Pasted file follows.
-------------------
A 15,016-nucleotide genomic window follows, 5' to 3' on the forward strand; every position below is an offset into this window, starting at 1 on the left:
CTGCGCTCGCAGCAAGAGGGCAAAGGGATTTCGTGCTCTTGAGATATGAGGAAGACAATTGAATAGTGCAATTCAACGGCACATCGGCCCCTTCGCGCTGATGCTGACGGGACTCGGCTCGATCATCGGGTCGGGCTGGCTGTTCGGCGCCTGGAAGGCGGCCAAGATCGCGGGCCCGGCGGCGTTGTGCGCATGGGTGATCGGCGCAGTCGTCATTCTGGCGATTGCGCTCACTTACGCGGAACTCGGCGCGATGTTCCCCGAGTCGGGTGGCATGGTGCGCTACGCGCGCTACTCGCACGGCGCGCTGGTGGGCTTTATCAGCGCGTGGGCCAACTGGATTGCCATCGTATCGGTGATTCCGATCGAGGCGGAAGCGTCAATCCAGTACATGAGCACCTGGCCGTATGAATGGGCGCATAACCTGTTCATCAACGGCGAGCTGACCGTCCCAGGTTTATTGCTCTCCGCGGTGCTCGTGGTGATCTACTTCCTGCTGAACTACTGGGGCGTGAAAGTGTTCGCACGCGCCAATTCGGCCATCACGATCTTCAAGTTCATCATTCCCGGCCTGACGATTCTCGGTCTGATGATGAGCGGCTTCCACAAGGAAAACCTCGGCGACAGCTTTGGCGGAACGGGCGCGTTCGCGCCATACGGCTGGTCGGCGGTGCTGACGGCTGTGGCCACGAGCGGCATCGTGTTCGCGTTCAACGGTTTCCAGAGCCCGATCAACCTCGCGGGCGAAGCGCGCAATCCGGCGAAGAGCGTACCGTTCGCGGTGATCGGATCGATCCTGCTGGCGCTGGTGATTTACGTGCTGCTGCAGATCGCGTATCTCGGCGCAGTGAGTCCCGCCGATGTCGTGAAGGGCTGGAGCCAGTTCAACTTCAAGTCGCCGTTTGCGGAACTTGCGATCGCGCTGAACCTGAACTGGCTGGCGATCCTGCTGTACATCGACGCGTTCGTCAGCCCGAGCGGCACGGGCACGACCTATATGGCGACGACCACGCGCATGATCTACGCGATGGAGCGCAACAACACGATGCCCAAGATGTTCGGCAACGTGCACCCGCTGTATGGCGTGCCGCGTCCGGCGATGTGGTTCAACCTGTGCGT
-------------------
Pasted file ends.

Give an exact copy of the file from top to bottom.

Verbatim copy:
A 15,016-nucleotide genomic window follows, 5' to 3' on the forward strand; every position below is an offset into this window, starting at 1 on the left:
CTGCGCTCGCAGCAAGAGGGCAAAGGGATTTCGTGCTCTTGAGATATGAGGAAGACAATTGAATAGTGCAATTCAACGGCACATCGGCCCCTTCGCGCTGATGCTGACGGGACTCGGCTCGATCATCGGGTCGGGCTGGCTGTTCGGCGCCTGGAAGGCGGCCAAGATCGCGGGCCCGGCGGCGTTGTGCGCATGGGTGATCGGCGCAGTCGTCATTCTGGCGATTGCGCTCACTTACGCGGAACTCGGCGCGATGTTCCCCGAGTCGGGTGGCATGGTGCGCTACGCGCGCTACTCGCACGGCGCGCTGGTGGGCTTTATCAGCGCGTGGGCCAACTGGATTGCCATCGTATCGGTGATTCCGATCGAGGCGGAAGCGTCAATCCAGTACATGAGCACCTGGCCGTATGAATGGGCGCATAACCTGTTCATCAACGGCGAGCTGACCGTCCCAGGTTTATTGCTCTCCGCGGTGCTCGTGGTGATCTACTTCCTGCTGAACTACTGGGGCGTGAAAGTGTTCGCACGCGCCAATTCGGCCATCACGATCTTCAAGTTCATCATTCCCGGCCTGACGATTCTCGGTCTGATGATGAGCGGCTTCCACAAGGAAAACCTCGGCGACAGCTTTGGCGGAACGGGCGCGTTCGCGCCATACGGCTGGTCGGCGGTGCTGACGGCTGTGGCCACGAGCGGCATCGTGTTCGCGTTCAACGGTTTCCAGAGCCCGATCAACCTCGCGGGCGAAGCGCGCAATCCGGCGAAGAGCGTACCGTTCGCGGTGATCGGATCGATCCTGCTGGCGCTGGTGATTTACGTGCTGCTGCAGATCGCGTATCTCGGCGCAGTGAGTCCCGCCGATGTCGTGAAGGGCTGGAGCCAGTTCAACTTCAAGTCGCCGTTTGCGGAACTTGCGATCGCGCTGAACCTGAACTGGCTGGCGATCCTGCTGTACATCGACGCGTTCGTCAGCCCGAGCGGCACGGGCACGACCTATATGGCGACGACCACGCGCATGATCTACGCGATGGAGCGCAACAACACGATGCCCAAGATGTTCGGCAACGTGCACCCGCTGTATGGCGTGCCGCGTCCGGCGATGTGGTTCAACCTGTGCGT